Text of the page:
Last October, Martin Howman, a 70-year-old resident of Avondale, New Zealand, pressed a button, and detonated 400kg of gelignite under his neighbours’ homes.
The area had, thankfully, been abandoned months before: Howman was not some kind of crazed, anti-suburban psychopath. In fact, he was helping the New Zealand Earthquake Commission with a research project. In an interview with NextCity, the Commission’s boss Hugh Cowan described the trials as the “largest and most sophisticated of their kind ever undertaken”.
Two and half years earlier, in February 2011, the city of Christchurch was hit by an earthquake. It measured 6.3 on the Richter scale; 185 people died. After the quake, several of the city’s neighbourhoods, Avondale among them, were largely abandoned. Some residents left because their homes had collapsed. Others, though, left because of a side effect, which had caused flooding and left foundations impossibly damaged.
The phenomenon is called “soil liquefaction”. The land beneath Christchurch has a hard upper layer, with softer materials underneath. But the earthquake had loosened that lower layer, making it more fluid; the pressure exerted by the ground above then caused sludge to ooze its way to the top.
An analogy is probably useful here. Imagine what would happen if you dropped a piece of chocolate onto the surface of some yoghurt. Now imagine that chocolate is your driveway.
Soil liquefaction can have some pretty nasty effects. Here’s what it did to another New Zealand suburb. Those grey patches are the water and silt which has been forced to the surface.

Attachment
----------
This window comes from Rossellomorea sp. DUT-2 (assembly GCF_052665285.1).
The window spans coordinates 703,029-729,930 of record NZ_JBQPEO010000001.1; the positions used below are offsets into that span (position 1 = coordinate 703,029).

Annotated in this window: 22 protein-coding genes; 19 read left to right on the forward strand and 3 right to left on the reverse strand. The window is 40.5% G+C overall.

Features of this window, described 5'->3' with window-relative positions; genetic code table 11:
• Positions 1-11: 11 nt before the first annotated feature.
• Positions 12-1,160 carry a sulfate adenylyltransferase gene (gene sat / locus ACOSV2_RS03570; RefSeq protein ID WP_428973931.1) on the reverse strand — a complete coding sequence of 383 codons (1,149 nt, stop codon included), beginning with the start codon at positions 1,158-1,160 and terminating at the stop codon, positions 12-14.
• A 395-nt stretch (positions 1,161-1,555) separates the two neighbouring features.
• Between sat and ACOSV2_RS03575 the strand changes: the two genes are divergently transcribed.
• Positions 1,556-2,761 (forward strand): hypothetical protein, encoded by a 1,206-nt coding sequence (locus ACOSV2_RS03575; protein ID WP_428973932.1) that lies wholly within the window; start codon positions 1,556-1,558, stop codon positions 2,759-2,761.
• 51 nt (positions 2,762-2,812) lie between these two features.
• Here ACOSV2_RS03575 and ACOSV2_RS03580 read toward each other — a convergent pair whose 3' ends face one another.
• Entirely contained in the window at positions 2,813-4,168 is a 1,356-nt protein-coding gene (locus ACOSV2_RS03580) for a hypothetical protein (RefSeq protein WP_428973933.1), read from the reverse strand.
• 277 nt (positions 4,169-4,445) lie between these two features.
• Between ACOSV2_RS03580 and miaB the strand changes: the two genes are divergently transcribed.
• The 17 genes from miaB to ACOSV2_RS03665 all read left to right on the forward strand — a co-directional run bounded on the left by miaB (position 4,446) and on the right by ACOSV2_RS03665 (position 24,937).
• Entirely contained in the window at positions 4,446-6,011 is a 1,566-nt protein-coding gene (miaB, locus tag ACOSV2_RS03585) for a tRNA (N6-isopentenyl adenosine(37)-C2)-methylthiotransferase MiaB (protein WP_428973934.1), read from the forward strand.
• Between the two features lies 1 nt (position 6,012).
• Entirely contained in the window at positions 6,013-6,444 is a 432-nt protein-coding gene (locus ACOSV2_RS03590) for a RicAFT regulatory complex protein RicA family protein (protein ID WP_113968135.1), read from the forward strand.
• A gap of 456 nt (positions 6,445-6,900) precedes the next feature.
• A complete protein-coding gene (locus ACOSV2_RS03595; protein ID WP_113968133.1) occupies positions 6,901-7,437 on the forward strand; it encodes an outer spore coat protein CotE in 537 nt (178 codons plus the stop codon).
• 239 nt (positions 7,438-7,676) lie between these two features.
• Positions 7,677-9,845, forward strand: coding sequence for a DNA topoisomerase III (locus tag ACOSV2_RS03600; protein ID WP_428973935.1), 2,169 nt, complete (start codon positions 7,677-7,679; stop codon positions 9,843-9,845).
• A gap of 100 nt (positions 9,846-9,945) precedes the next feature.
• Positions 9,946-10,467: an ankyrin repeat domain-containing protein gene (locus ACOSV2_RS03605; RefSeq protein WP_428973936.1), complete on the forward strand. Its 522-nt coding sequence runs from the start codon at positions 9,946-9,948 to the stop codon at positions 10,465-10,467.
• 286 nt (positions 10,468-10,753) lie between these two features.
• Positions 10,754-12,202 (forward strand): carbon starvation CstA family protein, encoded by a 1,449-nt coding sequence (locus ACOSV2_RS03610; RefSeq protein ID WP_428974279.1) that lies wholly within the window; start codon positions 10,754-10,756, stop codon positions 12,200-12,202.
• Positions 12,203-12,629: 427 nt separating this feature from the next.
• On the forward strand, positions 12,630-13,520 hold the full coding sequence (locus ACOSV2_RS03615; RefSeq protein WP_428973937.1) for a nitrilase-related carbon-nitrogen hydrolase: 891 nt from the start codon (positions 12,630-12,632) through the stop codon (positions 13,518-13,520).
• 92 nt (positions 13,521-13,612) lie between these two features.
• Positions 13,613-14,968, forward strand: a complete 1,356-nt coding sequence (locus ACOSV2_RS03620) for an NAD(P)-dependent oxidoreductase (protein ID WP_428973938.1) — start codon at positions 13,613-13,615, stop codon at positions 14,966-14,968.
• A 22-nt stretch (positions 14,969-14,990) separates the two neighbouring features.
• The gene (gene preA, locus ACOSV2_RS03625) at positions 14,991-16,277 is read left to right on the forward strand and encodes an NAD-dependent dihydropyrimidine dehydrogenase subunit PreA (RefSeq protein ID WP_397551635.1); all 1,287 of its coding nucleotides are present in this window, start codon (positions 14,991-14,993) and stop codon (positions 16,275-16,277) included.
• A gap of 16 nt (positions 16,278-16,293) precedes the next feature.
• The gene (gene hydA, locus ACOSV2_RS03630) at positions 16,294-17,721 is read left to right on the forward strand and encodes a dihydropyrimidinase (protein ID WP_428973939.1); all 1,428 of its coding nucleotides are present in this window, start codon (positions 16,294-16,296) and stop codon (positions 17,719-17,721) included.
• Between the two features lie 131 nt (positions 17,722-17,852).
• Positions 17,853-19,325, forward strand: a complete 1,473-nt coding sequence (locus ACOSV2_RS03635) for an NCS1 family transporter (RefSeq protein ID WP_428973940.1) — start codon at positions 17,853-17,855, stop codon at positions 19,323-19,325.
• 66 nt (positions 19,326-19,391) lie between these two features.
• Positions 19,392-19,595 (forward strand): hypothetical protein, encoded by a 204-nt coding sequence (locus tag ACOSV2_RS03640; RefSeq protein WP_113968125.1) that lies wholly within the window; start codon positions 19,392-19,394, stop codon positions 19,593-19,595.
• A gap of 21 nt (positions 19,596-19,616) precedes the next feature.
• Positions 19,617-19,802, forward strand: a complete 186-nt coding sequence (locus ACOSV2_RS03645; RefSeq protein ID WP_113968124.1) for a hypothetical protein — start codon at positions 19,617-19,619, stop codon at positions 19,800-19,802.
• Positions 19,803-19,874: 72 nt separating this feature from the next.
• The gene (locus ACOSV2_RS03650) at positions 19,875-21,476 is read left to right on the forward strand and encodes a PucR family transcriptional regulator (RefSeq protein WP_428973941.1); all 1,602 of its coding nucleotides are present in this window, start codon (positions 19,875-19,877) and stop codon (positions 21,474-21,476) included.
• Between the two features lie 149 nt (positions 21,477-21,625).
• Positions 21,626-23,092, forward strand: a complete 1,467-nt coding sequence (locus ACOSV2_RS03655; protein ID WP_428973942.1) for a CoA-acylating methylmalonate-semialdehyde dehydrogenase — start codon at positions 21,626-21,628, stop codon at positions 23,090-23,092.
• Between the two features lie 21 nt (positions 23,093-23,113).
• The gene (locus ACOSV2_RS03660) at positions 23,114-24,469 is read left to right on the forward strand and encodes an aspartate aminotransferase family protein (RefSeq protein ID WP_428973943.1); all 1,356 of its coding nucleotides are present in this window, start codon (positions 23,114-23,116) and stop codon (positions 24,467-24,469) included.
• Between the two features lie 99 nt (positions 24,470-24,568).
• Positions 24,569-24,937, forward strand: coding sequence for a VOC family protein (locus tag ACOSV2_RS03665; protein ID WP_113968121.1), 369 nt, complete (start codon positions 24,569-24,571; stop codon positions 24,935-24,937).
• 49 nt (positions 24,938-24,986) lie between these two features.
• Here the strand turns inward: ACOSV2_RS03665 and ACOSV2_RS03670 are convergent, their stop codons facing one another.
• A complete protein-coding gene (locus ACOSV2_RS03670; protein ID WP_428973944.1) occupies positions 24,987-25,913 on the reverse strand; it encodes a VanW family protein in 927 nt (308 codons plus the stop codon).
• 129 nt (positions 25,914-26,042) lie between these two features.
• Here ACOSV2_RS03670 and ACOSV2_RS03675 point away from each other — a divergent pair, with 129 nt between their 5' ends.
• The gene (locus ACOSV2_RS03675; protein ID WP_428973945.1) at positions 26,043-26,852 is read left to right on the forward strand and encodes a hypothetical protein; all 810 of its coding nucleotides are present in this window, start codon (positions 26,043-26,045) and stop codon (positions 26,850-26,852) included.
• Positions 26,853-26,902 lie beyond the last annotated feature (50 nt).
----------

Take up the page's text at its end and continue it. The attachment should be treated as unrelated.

Image: New Zealand Defence Force on Flickr, re-used under creative commons.
This effect was making it hard, if not impossible, for parts of Christchurch to recover from the disaster. So researchers at the New Zealand Earthquake Commission came up with a way of strengthening the affected land: by inserting concrete columns into the earth, they’d make the softer layer more rigid.
But before putting the plan into action, they needed to test it. So, they chose Avondale as the site of a new, manmade earthquake. By then, most of the area’s residents had given up shovelling silt from their land and left, leaving Martin Howman as the only man left on his street. That’s why, after inserting concrete columns and planting explosives beneath the earth, the Commission gave him the honour of blowing up his own neighbourhood.
An Avondale road after the 2011 earthquake. Image: Martin Luff at Flickr, reused under creative commons.
Pre-detonation, cameras were set up in and around the nearby houses; during the explosions, they recorded film of falling furniture and slates sliding off roofs. Footage from above, published on a local news site, shows the ground rippling. But the houses themselves seemed to be stable; and after the tremor, liquefaction was less intense.
So the research team now believe they may have found a way to limit the damage of this process: that could help to convince insurers and construction companies that it’s time to start rebuilding. Similar methods could even be used to pre-empt earthquake damage.
Liquefaction is a problem in many places prone to earthquakes. Seattle, Vancouver, parts of Chile, and other places on the Pacific Rim have all been victims; Urayasu, a city in Japan, was almost entirely taken over by sludge after a quake in 2011. So Martin Howman and the NZ earthquake commission may have started a chain reaction that could help earthquake victims all over the world.
For now, though, Howman has moved away from Avondale to live near his family – that was probably enough excitement for one year.
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